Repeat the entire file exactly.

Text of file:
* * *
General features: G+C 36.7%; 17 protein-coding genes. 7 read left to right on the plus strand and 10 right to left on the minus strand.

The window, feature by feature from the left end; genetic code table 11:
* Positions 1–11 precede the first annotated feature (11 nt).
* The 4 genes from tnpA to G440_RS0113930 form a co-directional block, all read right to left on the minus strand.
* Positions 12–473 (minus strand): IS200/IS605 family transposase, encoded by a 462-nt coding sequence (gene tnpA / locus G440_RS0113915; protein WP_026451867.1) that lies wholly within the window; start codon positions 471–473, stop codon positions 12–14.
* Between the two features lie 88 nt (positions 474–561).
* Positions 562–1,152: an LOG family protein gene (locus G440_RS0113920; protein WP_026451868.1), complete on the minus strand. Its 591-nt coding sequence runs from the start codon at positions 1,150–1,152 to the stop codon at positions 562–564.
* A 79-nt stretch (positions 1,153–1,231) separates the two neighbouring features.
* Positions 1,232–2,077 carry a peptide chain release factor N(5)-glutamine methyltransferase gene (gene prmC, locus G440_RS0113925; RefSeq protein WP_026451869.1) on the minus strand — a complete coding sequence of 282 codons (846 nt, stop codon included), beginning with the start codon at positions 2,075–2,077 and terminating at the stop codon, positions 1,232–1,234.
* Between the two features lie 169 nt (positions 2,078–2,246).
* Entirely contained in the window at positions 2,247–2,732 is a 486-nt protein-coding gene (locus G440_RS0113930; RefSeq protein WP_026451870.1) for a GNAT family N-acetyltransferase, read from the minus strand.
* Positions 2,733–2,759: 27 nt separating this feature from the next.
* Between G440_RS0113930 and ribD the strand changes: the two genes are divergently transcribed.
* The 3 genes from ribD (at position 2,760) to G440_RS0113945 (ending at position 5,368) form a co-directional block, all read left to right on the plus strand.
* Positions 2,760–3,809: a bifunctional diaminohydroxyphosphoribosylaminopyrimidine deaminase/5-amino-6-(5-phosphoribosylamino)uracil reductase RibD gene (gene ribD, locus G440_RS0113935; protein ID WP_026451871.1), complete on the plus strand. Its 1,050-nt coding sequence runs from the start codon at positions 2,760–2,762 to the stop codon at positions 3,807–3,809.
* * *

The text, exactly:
General features: G+C 36.7%; 17 protein-coding genes. 7 read left to right on the plus strand and 10 right to left on the minus strand.

The window, feature by feature from the left end; genetic code table 11:
* Positions 1–11 precede the first annotated feature (11 nt).
* The 4 genes from tnpA to G440_RS0113930 form a co-directional block, all read right to left on the minus strand.
* Positions 12–473 (minus strand): IS200/IS605 family transposase, encoded by a 462-nt coding sequence (gene tnpA / locus G440_RS0113915; protein WP_026451867.1) that lies wholly within the window; start codon positions 471–473, stop codon positions 12–14.
* Between the two features lie 88 nt (positions 474–561).
* Positions 562–1,152: an LOG family protein gene (locus G440_RS0113920; protein WP_026451868.1), complete on the minus strand. Its 591-nt coding sequence runs from the start codon at positions 1,150–1,152 to the stop codon at positions 562–564.
* A 79-nt stretch (positions 1,153–1,231) separates the two neighbouring features.
* Positions 1,232–2,077 carry a peptide chain release factor N(5)-glutamine methyltransferase gene (gene prmC, locus G440_RS0113925; RefSeq protein WP_026451869.1) on the minus strand — a complete coding sequence of 282 codons (846 nt, stop codon included), beginning with the start codon at positions 2,075–2,077 and terminating at the stop codon, positions 1,232–1,234.
* Between the two features lie 169 nt (positions 2,078–2,246).
* Entirely contained in the window at positions 2,247–2,732 is a 486-nt protein-coding gene (locus G440_RS0113930; RefSeq protein WP_026451870.1) for a GNAT family N-acetyltransferase, read from the minus strand.
* Positions 2,733–2,759: 27 nt separating this feature from the next.
* Between G440_RS0113930 and ribD the strand changes: the two genes are divergently transcribed.
* The 3 genes from ribD (at position 2,760) to G440_RS0113945 (ending at position 5,368) form a co-directional block, all read left to right on the plus strand.
* Positions 2,760–3,809: a bifunctional diaminohydroxyphosphoribosylaminopyrimidine deaminase/5-amino-6-(5-phosphoribosylamino)uracil reductase RibD gene (gene ribD, locus G440_RS0113935; protein ID WP_026451871.1), complete on the plus strand. Its 1,050-nt coding sequence runs from the start codon at positions 2,760–2,762 to the stop codon at positions 3,807–3,809.